When I visited Yangon a couple of years ago I enjoyed a number of curious, memorable and stimulating experiences. Among these I recall the vivid sight of a mouthful of ragged teeth swimming in blood-red betel juice. I saw lovely women and lovelier children with cheeks daubed in discs of a caked pink, ochreous pigment. I ran in a huge mid-city park where I was alone, save for thirty men scything a small patch of pedicured grass of brilliant green, and lovers on park benches, enfolded in each others’ arms in the slow ballet of discreet half-satisfaction. I saw women and men banquetting at kerbsides on evil-smelling fishes, I read an English language newspaper from cover to cover, in which grown up writers and editors repeated children’s stories for grownup readers. (These stories, simply told and endlessly retold, announced that the government was very pleased with itself and if we had any further questions we should read the account of the Press Release on page three, which announced how pleased the government was with its plans to change nothing.)
I rode in taxis that had been young when I reached puberty and which still functioned – but only just. I recognised my own physiology mirrored in these noisy, puffing, sluggish vehicles. At the airport I was met by unsmiling men wearing military and paramilitary uniforms that would be laughable in comic opera. Under the hard eyes of these protectors of the public order young female Immigration Clerks checked my passport for twenty solemn minutes before passing me down a chain of clerks similarly trained in solemnity. The solemnity training is impressive, achieving as it does the extinguishing of the endemic native joy that radiates from the Yangonese. In a shop I saw a longhi. I always wanted a longhi and when I went to purchase one, eight young women, so feminine, so, so slim, all stepped forward to fit me. I went to a hairdressing salon where some hair was cut and someone sold someone else a massive bag of rice, while all the staff – including the person cutting the hairs around my throat – watched a lengthy and particularly violent show on TV.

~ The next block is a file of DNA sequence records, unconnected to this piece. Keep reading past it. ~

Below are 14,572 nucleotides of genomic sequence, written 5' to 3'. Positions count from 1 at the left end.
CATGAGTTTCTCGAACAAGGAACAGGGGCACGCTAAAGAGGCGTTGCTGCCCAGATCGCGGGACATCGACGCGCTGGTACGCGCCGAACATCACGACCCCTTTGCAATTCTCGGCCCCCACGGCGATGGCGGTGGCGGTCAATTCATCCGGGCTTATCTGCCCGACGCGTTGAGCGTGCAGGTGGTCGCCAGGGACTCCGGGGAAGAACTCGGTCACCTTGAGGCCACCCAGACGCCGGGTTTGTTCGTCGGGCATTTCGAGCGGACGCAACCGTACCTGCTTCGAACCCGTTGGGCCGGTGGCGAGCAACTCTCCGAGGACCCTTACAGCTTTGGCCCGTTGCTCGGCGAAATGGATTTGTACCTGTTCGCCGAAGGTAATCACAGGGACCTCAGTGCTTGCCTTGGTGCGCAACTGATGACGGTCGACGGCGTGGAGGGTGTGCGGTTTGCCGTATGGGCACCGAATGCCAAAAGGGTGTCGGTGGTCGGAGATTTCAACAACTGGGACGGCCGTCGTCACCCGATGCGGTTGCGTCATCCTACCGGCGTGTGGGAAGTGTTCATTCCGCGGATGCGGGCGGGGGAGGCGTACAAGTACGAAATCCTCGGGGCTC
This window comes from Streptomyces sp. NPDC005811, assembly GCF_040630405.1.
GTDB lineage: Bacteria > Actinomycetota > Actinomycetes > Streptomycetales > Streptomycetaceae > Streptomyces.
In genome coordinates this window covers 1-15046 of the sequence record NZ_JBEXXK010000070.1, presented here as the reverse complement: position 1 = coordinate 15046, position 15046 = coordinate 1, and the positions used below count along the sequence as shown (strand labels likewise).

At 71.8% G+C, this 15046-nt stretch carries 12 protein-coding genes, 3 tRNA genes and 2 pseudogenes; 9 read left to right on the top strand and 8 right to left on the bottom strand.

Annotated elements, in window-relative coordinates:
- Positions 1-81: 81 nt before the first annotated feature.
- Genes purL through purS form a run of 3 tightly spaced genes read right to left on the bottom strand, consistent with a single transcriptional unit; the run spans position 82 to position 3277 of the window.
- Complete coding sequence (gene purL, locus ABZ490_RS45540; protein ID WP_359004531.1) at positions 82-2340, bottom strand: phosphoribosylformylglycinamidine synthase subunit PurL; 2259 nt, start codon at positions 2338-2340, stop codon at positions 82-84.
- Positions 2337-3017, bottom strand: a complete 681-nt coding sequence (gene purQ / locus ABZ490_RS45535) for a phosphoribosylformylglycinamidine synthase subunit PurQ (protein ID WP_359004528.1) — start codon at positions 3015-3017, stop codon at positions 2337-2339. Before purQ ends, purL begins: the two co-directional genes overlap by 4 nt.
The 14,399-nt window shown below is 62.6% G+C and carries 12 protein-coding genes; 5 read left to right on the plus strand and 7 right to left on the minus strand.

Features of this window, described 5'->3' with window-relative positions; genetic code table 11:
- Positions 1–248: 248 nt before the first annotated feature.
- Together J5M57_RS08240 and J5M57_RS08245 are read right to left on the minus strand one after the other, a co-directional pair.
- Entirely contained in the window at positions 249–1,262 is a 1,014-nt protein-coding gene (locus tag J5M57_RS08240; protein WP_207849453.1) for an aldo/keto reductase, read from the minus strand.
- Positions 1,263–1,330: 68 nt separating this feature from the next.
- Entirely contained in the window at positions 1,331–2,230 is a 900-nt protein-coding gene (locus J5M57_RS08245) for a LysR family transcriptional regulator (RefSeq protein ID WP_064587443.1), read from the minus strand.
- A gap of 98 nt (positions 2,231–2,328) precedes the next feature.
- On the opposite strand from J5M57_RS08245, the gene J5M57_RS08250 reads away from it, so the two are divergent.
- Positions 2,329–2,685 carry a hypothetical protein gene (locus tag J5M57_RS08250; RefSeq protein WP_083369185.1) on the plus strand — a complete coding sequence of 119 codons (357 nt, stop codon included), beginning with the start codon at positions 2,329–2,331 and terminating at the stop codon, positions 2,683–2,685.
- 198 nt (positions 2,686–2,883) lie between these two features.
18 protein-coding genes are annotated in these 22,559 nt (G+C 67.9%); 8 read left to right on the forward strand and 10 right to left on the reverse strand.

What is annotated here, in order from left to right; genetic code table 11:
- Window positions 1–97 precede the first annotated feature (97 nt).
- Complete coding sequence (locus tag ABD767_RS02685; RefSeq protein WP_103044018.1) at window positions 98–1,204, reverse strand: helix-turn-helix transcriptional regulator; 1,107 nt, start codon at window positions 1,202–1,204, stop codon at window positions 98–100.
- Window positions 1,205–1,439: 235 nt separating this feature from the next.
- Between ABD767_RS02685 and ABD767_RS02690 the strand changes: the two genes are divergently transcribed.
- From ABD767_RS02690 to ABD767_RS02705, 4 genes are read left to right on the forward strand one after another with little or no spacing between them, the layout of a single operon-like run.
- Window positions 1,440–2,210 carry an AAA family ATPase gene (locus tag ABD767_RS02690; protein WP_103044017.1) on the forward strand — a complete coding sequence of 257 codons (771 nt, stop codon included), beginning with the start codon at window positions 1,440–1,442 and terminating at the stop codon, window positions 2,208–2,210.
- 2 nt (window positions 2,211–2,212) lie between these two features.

I saw and enjoyed many things in Yangon but I never bought, received, contemplated, witnessed or wished for sexual massage in Yangon. I did, however, post an innocent blog report on my visit to the hairdresser.
Ever since that post my blog has been visited by readers from around the world, googling key words ‘Sexual Massage Yangon.’ I have innocently discovered the secret to a massive blog following. In posting this I expect to redouble that following. Fame and Greatness beckon.
Dear HG, a point of order…. surely you know that I am more comfortable with pain and grief than with weddings….never do them….. you may recall the days I sat in your waiting-room patiently waiting (see, I can!) reading The Prophets and falling in love with Jeremiah. And despite the fact you reminded me it may not be confidence inspiring for other patients to see someone reading the Scriptures before seeing you (:-) ) I have chosen to spend more time ‘sitting on the ground’ with the bereaved than with the world’s happier people (and after all, there’s rarely space near them – everyone wants to be with happy people!) I hope your patient responds to your care and continues to enjoy life.
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Oh Howard!!!!!! This woman, working as a funeral celebrant, and preparing to go to work on this glorious day – knowing the morning will be spent with people weeping and grieving – read this and is now laughing uncontrollably!!! Thank you. Challenge is to remove your blog from my head during the service.
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And this man, monitoring a terrified woman suffering a possible second heart attack in the space of ten days, in tiny remote hospital, witnesses her blood pressure falling, her heart slowing, her pain mounting- and he has the sinking feeling he might be referring another client to liferite
And not in her capacity as marriage celebrant
As I write, the woman improves, reneging on the early appointment with jan
Jan – be patient
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Interesting. I’ve heard others mention bafflement about the odd post’s popularity, only to discover some errant word or tag misunderstood by spellcheck. Andrew say the word Venice will do a similar job, though I assume with smaller numbers. Let us know the results of this research. I’m not sure how big a contribution these visitors will make to your literary pursuits.
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